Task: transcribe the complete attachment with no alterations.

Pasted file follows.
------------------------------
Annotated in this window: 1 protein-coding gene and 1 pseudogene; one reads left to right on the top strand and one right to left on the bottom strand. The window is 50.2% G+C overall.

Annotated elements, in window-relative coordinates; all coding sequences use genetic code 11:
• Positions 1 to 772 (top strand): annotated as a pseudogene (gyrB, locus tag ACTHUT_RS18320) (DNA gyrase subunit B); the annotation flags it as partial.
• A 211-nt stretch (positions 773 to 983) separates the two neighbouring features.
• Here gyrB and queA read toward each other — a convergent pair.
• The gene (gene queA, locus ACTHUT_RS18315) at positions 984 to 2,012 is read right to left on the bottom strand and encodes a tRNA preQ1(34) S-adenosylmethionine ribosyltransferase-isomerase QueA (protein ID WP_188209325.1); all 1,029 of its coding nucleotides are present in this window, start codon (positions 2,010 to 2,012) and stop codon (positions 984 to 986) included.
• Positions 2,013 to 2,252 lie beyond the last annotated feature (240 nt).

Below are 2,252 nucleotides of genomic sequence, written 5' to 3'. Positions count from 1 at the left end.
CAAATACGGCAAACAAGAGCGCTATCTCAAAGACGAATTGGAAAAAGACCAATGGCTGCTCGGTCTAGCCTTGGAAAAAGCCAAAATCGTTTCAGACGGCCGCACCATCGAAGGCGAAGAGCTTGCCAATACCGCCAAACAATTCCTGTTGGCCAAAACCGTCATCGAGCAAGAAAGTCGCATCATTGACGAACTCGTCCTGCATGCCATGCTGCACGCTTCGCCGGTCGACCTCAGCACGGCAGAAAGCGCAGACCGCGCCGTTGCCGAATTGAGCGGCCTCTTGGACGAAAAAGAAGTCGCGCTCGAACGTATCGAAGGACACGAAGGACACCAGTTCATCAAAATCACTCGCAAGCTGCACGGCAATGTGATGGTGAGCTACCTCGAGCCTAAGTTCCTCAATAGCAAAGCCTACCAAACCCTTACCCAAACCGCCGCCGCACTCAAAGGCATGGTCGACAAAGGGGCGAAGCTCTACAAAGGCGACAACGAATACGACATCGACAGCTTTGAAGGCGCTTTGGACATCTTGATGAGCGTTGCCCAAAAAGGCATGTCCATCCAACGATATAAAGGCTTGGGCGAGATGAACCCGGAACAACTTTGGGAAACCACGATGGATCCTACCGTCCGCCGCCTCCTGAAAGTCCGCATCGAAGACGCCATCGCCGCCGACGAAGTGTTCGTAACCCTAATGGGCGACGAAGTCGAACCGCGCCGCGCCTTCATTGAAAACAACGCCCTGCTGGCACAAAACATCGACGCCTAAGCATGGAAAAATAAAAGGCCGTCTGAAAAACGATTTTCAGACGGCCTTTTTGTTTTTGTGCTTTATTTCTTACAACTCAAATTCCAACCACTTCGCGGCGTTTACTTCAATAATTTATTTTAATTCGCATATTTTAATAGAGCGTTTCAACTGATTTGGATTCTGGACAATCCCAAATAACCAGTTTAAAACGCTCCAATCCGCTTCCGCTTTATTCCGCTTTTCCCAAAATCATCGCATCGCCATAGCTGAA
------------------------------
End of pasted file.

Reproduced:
Annotated in this window: 1 protein-coding gene and 1 pseudogene; one reads left to right on the top strand and one right to left on the bottom strand. The window is 50.2% G+C overall.

Annotated elements, in window-relative coordinates; all coding sequences use genetic code 11:
• Positions 1 to 772 (top strand): annotated as a pseudogene (gyrB, locus tag ACTHUT_RS18320) (DNA gyrase subunit B); the annotation flags it as partial.
• A 211-nt stretch (positions 773 to 983) separates the two neighbouring features.
• Here gyrB and queA read toward each other — a convergent pair.
• The gene (gene queA, locus ACTHUT_RS18315) at positions 984 to 2,012 is read right to left on the bottom strand and encodes a tRNA preQ1(34) S-adenosylmethionine ribosyltransferase-isomerase QueA (protein ID WP_188209325.1); all 1,029 of its coding nucleotides are present in this window, start codon (positions 2,010 to 2,012) and stop codon (positions 984 to 986) included.
• Positions 2,013 to 2,252 lie beyond the last annotated feature (240 nt).

Below are 2,252 nucleotides of genomic sequence, written 5' to 3'. Positions count from 1 at the left end.
CAAATACGGCAAACAAGAGCGCTATCTCAAAGACGAATTGGAAAAAGACCAATGGCTGCTCGGTCTAGCCTTGGAAAAAGCCAAAATCGTTTCAGACGGCCGCACCATCGAAGGCGAAGAGCTTGCCAATACCGCCAAACAATTCCTGTTGGCCAAAACCGTCATCGAGCAAGAAAGTCGCATCATTGACGAACTCGTCCTGCATGCCATGCTGCACGCTTCGCCGGTCGACCTCAGCACGGCAGAAAGCGCAGACCGCGCCGTTGCCGAATTGAGCGGCCTCTTGGACGAAAAAGAAGTCGCGCTCGAACGTATCGAAGGACACGAAGGACACCAGTTCATCAAAATCACTCGCAAGCTGCACGGCAATGTGATGGTGAGCTACCTCGAGCCTAAGTTCCTCAATAGCAAAGCCTACCAAACCCTTACCCAAACCGCCGCCGCACTCAAAGGCATGGTCGACAAAGGGGCGAAGCTCTACAAAGGCGACAACGAATACGACATCGACAGCTTTGAAGGCGCTTTGGACATCTTGATGAGCGTTGCCCAAAAAGGCATGTCCATCCAACGATATAAAGGCTTGGGCGAGATGAACCCGGAACAACTTTGGGAAACCACGATGGATCCTACCGTCCGCCGCCTCCTGAAAGTCCGCATCGAAGACGCCATCGCCGCCGACGAAGTGTTCGTAACCCTAATGGGCGACGAAGTCGAACCGCGCCGCGCCTTCATTGAAAACAACGCCCTGCTGGCACAAAACATCGACGCCTAAGCATGGAAAAATAAAAGGCCGTCTGAAAAACGATTTTCAGACGGCCTTTTTGTTTTTGTGCTTTATTTCTTACAACTCAAATTCCAACCACTTCGCGGCGTTTACTTCAATAATTTATTTTAATTCGCATATTTTAATAGAGCGTTTCAACTGATTTGGATTCTGGACAATCCCAAATAACCAGTTTAAAACGCTCCAATCCGCTTCCGCTTTATTCCGCTTTTCCCAAAATCATCGCATCGCCATAGCTGAA